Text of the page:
Davis was arrested in 1989 for the murder of a police officer in Savannah. The officer was responding to calls for help from a drunken homeless man who was being pistol whipped over his beer when the attacker shot the officer once and then stood over him to shoot again.

The police department was naturally interested when Sylvester “Red” Colesmade a visit to the station the next day (withhis attorney) with not only a tip, but a name- Troy Anthony Davis.

Morris Publishing’s Savannah Morning News ran Davis’s photo withthe words “cop killer” before the police had even had a chance to question Davis. Davis went in voluntarily to talk to the police and never came back out. He has been on death row for nearly twenty years. In fact, he’s been scheduled for execution three times now, coming within hours of the needle- close enough to have gotten a pre-execution enema.

The postponements are not exactly fancy legal wrangling by Davis. He should be so lucky. Public defense is horribly overloaded in Georgia to the point that Davis was without proper representation as crucial deadlines for appeals came and went, and courts have consistently denied him new trials on procedural grounds. Davis’s executions have been resisted by huge public protest and not only from anti-death penalty advocates. This execution is also denounced by such toughies as Libertarian Presidential Candidate Bob Barr and former FBI Director William F. Sessions. The dissenting judge in the panel of three last week, Judge Rosemary Barkett, wrote, “to execute Davis, in the face of a significant amount of proffered evidence that may establish his actual innocence, is unconscionable and unconstitutional.”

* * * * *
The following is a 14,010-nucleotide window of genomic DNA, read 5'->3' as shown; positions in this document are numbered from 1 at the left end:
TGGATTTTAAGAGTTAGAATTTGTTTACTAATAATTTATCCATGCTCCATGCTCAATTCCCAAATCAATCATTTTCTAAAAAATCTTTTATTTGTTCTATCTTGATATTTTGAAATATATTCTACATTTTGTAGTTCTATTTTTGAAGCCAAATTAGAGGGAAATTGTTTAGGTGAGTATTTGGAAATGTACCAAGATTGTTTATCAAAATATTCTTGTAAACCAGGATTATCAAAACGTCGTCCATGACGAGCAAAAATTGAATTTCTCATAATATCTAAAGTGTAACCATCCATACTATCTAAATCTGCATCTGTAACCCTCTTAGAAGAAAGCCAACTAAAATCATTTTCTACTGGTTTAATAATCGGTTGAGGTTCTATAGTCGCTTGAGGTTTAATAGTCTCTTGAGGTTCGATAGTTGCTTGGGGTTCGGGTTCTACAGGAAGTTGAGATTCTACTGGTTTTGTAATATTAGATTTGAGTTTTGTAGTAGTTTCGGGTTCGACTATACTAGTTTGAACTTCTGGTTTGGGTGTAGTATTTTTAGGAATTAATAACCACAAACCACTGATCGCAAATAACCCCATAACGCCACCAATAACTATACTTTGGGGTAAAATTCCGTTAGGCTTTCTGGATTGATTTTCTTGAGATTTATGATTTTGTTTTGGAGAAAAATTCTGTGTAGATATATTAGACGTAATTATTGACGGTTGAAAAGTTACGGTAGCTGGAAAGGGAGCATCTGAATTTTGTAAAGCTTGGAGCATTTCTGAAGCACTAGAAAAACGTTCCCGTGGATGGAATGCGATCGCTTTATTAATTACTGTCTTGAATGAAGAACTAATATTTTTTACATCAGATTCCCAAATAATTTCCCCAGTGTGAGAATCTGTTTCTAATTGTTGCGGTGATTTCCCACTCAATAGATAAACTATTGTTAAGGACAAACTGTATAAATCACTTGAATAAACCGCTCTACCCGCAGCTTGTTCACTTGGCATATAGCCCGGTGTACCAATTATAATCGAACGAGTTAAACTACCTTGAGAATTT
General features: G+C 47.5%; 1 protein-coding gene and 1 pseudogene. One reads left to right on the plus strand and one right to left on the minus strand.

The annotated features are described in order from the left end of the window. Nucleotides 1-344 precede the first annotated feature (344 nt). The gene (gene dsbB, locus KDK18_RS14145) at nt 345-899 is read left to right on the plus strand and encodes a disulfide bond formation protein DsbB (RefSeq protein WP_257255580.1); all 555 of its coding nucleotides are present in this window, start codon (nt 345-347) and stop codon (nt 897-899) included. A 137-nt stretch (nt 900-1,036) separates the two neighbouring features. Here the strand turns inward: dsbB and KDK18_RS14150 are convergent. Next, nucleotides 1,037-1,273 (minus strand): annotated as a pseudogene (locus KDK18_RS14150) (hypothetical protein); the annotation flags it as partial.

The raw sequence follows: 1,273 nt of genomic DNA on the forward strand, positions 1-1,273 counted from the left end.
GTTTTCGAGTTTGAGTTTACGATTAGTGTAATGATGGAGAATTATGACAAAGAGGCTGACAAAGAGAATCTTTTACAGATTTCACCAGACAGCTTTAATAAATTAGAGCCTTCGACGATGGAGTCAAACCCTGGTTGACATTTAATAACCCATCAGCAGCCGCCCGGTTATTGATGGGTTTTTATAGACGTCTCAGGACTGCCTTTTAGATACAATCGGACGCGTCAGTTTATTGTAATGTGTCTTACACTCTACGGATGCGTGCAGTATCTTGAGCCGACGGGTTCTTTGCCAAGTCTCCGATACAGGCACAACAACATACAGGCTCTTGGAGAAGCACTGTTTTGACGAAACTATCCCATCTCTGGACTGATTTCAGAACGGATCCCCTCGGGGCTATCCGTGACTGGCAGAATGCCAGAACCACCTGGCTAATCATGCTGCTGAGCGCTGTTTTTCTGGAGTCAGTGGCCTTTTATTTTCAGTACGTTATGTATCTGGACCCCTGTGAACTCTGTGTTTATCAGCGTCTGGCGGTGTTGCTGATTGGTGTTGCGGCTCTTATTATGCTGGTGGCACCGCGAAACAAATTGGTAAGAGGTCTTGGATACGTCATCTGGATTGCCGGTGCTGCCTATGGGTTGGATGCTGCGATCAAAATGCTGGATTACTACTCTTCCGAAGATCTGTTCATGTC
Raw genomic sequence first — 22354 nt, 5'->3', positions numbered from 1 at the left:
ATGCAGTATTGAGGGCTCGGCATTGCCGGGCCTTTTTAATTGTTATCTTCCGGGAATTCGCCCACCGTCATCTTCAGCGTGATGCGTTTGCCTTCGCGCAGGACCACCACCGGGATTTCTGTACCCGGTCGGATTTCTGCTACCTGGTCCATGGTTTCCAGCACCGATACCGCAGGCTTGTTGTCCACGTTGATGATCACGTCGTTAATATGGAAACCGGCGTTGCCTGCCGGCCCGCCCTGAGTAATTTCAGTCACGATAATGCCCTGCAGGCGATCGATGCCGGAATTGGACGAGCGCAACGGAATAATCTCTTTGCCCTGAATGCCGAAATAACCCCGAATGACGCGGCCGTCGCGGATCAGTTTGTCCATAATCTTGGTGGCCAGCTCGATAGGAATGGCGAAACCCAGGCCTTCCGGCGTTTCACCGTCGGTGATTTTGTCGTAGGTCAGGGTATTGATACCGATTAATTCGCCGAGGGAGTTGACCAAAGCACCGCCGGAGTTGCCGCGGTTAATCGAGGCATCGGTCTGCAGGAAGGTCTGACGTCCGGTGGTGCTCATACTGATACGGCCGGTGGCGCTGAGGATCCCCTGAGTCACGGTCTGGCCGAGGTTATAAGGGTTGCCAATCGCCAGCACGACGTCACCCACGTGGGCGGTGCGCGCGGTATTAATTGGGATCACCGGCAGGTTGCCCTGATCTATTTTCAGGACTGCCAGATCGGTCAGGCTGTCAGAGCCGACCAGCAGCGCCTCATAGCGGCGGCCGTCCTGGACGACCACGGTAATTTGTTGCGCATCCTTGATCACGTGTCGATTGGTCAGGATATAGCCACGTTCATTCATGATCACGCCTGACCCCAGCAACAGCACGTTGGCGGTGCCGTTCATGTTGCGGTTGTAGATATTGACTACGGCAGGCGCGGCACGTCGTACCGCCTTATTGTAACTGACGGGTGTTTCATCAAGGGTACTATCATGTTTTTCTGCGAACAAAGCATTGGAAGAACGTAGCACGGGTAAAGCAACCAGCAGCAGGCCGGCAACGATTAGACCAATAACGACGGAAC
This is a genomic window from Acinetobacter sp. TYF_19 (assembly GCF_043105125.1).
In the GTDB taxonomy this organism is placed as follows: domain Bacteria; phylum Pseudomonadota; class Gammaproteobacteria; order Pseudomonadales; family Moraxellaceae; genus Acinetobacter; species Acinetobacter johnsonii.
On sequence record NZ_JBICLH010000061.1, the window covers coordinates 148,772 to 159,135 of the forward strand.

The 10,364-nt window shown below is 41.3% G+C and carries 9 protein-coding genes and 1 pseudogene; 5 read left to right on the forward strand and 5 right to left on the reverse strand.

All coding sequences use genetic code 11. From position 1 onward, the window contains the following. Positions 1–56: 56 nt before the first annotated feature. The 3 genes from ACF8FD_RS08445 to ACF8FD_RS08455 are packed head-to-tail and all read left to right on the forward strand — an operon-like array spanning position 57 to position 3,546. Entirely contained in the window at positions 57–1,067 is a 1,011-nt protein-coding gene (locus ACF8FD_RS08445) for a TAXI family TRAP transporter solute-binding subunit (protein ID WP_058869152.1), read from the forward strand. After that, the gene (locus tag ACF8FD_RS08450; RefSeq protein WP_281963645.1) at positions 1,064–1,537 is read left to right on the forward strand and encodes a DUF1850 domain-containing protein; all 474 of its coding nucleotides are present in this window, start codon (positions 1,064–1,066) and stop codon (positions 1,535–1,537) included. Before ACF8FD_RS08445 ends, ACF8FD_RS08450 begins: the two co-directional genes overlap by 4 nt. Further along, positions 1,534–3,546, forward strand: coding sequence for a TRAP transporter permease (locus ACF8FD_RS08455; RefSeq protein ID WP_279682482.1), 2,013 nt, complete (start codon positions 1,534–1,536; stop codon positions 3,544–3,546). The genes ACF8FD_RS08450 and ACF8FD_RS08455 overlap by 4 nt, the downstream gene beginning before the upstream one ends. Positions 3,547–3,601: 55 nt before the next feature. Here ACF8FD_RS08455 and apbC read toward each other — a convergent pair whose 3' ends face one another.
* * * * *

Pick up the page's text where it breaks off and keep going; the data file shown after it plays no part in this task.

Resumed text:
What is it about this case that gets so much attention from around the world?

It’s a long story, but in short, the case against Troy Davis leaves a heavy shadow of doubt. No physical evidence links Davis to the murder; he was convicted on the testimony of nine witnesses’ accounts. New evidence that Davis would like to have heard includes recantations (at the risk of being found guilty of perjury) from seven of those nine witnesses, some citing police coercion. Some of the recantations and additional testimony from new witnesses implicate Red Coles. There are also letters from some of the very jurors who had called for Davis’s death saying they would have found differently if they’d had access to all the information.

Two witnesses have not recanted their testimony. One is a man who told police just hours after the incident that he wouldn’t be able to recognize the killer’s face, but he was sure that the shooter used a shiny gun.

(Interestingly, Red Coles was known to carry a chrome plated .38- the same caliber as the gun that was used in the murder.) The first time this man ever identified Troy Davis was at trial after having seen Davis’s photo in the newspaper.

The other witness sticking to his story is Red Coles.

The court has granted Davis thirty days to try for the U.S. Supreme Court which has already turned down the chance to consider his case once earlier this session. If the Court doesn’t decide to hear his case, Georgia may execute as early as June.